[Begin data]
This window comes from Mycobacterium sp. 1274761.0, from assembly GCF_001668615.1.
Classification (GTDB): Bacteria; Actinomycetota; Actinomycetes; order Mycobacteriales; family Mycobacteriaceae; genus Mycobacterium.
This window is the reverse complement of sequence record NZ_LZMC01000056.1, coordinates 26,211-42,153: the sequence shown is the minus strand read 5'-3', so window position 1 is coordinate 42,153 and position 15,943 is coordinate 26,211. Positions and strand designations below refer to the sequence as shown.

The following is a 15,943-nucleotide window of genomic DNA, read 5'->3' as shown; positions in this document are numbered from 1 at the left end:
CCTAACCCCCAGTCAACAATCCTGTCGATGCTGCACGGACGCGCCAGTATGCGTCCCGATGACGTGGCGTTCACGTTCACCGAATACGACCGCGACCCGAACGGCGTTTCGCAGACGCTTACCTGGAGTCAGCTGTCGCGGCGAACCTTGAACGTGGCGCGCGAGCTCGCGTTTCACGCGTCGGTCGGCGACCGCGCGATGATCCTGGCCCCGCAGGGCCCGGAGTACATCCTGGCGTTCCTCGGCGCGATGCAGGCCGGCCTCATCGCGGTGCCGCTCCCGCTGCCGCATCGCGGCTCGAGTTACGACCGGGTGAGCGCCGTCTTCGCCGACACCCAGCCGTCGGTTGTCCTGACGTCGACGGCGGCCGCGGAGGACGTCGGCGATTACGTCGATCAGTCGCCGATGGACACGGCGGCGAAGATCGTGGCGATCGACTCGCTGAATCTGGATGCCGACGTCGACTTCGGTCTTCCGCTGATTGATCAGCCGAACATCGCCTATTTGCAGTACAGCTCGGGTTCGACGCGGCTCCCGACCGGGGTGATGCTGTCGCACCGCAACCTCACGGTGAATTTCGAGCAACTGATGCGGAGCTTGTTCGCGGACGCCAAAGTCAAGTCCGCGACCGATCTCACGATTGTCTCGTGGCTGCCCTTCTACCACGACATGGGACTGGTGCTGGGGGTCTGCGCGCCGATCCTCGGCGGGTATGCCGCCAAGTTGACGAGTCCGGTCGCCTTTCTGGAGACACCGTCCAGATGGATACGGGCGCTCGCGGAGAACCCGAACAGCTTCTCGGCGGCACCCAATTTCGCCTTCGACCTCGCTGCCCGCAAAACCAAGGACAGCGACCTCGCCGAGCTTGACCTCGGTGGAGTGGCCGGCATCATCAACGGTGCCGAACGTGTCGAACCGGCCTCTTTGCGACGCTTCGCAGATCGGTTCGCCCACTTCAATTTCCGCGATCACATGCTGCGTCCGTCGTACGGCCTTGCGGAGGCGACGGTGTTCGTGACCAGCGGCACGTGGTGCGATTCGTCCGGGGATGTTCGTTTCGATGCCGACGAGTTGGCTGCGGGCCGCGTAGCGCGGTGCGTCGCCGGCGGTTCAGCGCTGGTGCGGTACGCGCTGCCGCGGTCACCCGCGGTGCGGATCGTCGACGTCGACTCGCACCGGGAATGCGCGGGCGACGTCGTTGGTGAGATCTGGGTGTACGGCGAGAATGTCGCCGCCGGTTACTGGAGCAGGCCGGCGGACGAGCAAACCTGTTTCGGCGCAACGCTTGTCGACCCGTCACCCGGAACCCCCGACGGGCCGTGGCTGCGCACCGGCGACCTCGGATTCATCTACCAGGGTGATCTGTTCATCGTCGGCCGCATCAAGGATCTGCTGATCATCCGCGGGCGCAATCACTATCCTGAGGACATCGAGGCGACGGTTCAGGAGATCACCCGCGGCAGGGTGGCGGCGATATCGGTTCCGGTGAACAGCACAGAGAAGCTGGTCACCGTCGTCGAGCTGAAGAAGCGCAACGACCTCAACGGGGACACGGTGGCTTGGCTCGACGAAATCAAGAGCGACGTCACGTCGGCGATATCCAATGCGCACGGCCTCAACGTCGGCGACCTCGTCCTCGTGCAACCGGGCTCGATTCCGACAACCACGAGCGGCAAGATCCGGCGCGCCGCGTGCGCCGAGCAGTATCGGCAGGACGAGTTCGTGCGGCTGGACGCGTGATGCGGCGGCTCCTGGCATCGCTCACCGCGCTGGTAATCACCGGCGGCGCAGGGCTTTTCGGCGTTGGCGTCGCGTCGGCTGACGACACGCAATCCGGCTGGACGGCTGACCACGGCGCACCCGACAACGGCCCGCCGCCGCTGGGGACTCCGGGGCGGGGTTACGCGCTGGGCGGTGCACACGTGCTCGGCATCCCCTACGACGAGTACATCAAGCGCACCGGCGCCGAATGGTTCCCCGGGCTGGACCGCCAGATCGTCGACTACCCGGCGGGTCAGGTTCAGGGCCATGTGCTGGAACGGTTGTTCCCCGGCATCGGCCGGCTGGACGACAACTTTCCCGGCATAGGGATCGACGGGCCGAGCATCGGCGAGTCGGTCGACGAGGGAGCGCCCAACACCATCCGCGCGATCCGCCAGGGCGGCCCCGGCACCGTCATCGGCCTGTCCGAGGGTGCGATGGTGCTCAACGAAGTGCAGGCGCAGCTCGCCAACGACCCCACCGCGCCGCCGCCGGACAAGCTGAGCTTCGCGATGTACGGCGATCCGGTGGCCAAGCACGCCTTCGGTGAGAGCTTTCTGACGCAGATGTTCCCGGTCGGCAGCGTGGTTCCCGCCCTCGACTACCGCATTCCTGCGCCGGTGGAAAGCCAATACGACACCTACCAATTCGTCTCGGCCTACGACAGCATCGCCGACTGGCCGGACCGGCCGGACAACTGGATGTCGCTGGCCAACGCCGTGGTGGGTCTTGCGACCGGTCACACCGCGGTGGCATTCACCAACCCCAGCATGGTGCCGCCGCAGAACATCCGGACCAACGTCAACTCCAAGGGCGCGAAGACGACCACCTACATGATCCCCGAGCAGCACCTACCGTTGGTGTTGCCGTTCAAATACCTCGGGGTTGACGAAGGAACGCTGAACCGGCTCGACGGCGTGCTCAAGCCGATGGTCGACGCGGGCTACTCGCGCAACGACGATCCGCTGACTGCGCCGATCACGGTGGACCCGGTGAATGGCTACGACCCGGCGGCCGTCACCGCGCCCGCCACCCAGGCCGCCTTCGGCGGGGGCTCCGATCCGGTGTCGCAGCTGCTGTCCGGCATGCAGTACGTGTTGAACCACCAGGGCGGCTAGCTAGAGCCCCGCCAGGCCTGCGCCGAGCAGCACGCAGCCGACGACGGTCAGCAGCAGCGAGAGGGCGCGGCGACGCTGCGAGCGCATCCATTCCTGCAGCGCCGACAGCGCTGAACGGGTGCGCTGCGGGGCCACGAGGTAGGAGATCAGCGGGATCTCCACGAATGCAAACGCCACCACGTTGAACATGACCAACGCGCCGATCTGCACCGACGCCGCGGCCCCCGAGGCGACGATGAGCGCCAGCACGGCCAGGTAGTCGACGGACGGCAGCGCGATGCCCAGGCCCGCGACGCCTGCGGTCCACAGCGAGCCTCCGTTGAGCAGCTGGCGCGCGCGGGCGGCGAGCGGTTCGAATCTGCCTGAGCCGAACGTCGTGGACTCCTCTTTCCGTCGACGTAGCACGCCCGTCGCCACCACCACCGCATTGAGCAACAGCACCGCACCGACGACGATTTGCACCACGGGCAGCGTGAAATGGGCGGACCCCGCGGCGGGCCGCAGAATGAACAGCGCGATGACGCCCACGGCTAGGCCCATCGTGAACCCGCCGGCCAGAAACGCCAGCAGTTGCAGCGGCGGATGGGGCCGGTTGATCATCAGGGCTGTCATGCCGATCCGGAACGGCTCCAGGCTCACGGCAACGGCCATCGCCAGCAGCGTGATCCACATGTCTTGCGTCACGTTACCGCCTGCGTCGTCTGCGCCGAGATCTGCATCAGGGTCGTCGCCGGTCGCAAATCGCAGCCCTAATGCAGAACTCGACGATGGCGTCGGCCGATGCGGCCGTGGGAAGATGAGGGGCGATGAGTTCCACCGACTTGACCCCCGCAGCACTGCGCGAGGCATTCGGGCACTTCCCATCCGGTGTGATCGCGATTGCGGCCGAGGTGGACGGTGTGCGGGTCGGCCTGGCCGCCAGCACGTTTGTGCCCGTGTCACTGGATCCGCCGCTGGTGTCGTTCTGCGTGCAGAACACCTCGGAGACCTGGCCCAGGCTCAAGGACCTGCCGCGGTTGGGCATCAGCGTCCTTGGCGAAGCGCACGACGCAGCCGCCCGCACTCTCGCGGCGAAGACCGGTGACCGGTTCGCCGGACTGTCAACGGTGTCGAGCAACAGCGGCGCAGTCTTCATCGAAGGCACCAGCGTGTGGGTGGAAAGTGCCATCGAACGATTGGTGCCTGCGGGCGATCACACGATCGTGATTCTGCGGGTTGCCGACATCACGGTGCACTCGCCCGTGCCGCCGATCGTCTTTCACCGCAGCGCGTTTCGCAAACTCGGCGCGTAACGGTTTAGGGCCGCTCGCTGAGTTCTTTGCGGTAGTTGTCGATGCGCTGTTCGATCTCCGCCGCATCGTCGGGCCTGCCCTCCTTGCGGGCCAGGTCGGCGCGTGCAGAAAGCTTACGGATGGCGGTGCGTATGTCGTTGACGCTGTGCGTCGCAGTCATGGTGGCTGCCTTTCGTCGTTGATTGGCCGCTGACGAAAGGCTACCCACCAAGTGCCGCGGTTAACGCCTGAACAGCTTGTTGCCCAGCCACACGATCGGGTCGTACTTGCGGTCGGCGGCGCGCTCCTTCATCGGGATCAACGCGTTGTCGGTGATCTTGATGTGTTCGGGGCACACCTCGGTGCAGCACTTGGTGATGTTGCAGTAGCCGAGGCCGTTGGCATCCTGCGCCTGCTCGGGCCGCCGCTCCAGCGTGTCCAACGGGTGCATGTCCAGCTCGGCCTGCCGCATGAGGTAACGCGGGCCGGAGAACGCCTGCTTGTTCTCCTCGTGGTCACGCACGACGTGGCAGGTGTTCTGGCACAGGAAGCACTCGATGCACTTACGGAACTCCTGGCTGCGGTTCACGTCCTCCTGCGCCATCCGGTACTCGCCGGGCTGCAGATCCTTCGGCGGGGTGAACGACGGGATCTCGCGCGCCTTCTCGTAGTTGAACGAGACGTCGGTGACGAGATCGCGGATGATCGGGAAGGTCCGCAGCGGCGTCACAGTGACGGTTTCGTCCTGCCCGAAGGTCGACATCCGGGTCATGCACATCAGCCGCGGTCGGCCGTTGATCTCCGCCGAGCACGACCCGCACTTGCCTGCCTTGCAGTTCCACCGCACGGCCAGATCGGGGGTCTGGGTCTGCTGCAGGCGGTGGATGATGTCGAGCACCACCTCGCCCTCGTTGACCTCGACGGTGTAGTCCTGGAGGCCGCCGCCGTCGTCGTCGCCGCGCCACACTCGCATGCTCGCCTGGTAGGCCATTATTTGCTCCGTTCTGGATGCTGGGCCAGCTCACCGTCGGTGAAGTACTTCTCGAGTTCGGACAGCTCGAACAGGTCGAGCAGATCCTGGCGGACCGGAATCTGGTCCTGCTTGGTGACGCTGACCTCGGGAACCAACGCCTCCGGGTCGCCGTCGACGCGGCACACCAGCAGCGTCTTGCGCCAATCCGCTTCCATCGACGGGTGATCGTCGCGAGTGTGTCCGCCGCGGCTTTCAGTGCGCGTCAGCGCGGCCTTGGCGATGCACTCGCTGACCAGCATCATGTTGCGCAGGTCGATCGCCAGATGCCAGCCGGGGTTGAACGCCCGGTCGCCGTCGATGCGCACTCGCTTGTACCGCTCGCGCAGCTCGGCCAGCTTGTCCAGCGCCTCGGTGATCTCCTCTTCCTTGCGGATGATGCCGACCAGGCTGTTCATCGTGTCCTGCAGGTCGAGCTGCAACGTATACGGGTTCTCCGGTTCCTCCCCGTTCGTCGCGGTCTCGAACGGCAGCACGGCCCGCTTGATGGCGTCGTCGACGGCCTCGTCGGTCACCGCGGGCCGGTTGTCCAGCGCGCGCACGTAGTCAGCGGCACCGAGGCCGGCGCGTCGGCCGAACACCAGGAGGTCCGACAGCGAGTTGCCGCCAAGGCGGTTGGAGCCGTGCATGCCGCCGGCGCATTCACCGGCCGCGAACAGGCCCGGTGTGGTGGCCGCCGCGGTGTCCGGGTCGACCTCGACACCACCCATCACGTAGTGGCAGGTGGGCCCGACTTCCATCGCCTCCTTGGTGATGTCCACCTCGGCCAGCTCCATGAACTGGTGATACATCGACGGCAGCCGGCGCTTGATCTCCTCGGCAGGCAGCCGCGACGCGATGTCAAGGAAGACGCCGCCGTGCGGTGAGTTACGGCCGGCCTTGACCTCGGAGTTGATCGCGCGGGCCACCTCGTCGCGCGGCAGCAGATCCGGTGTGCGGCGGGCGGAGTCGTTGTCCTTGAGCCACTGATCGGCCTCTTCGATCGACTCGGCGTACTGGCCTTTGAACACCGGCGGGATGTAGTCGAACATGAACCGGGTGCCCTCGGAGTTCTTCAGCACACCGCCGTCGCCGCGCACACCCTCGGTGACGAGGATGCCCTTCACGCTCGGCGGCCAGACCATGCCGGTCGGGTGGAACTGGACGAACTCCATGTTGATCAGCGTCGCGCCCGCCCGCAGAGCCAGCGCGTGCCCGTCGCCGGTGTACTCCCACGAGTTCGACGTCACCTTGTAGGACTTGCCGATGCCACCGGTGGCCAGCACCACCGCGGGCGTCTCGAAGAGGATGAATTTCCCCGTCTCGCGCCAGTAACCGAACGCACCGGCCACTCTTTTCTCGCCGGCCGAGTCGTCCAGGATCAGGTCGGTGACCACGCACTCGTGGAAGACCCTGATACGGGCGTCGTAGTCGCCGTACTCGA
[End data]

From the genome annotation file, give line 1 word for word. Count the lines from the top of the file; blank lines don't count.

This window comes from Mycobacterium sp. 1274761.0, from assembly GCF_001668615.1.